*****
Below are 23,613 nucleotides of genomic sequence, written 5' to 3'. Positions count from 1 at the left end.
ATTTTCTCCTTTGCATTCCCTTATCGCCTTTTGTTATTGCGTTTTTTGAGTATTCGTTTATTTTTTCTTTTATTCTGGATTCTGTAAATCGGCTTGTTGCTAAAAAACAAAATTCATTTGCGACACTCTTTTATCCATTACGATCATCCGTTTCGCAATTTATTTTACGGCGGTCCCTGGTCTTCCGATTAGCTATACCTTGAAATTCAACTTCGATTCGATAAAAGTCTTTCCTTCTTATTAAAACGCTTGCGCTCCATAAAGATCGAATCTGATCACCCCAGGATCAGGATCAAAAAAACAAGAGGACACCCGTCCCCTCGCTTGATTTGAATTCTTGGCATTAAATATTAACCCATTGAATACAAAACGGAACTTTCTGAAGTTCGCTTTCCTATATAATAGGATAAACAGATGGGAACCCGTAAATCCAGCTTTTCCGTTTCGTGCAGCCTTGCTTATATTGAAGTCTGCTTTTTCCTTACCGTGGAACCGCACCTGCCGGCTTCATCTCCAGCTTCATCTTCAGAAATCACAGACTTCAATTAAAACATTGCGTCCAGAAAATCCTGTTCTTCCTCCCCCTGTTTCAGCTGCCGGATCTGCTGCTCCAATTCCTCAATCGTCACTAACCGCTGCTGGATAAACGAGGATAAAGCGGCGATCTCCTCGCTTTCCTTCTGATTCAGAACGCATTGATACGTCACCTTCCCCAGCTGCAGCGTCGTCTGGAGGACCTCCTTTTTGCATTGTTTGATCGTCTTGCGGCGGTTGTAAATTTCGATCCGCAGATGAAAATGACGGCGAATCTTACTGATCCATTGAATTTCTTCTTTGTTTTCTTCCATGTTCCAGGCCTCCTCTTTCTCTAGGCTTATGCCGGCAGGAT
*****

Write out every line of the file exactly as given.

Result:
Below are 23,613 nucleotides of genomic sequence, written 5' to 3'. Positions count from 1 at the left end.
ATTTTCTCCTTTGCATTCCCTTATCGCCTTTTGTTATTGCGTTTTTTGAGTATTCGTTTATTTTTTCTTTTATTCTGGATTCTGTAAATCGGCTTGTTGCTAAAAAACAAAATTCATTTGCGACACTCTTTTATCCATTACGATCATCCGTTTCGCAATTTATTTTACGGCGGTCCCTGGTCTTCCGATTAGCTATACCTTGAAATTCAACTTCGATTCGATAAAAGTCTTTCCTTCTTATTAAAACGCTTGCGCTCCATAAAGATCGAATCTGATCACCCCAGGATCAGGATCAAAAAAACAAGAGGACACCCGTCCCCTCGCTTGATTTGAATTCTTGGCATTAAATATTAACCCATTGAATACAAAACGGAACTTTCTGAAGTTCGCTTTCCTATATAATAGGATAAACAGATGGGAACCCGTAAATCCAGCTTTTCCGTTTCGTGCAGCCTTGCTTATATTGAAGTCTGCTTTTTCCTTACCGTGGAACCGCACCTGCCGGCTTCATCTCCAGCTTCATCTTCAGAAATCACAGACTTCAATTAAAACATTGCGTCCAGAAAATCCTGTTCTTCCTCCCCCTGTTTCAGCTGCCGGATCTGCTGCTCCAATTCCTCAATCGTCACTAACCGCTGCTGGATAAACGAGGATAAAGCGGCGATCTCCTCGCTTTCCTTCTGATTCAGAACGCATTGATACGTCACCTTCCCCAGCTGCAGCGTCGTCTGGAGGACCTCCTTTTTGCATTGTTTGATCGTCTTGCGGCGGTTGTAAATTTCGATCCGCAGATGAAAATGACGGCGAATCTTACTGATCCATTGAATTTCTTCTTTGTTTTCTTCCATGTTCCAGGCCTCCTCTTTCTCTAGGCTTATGCCGGCAGGAT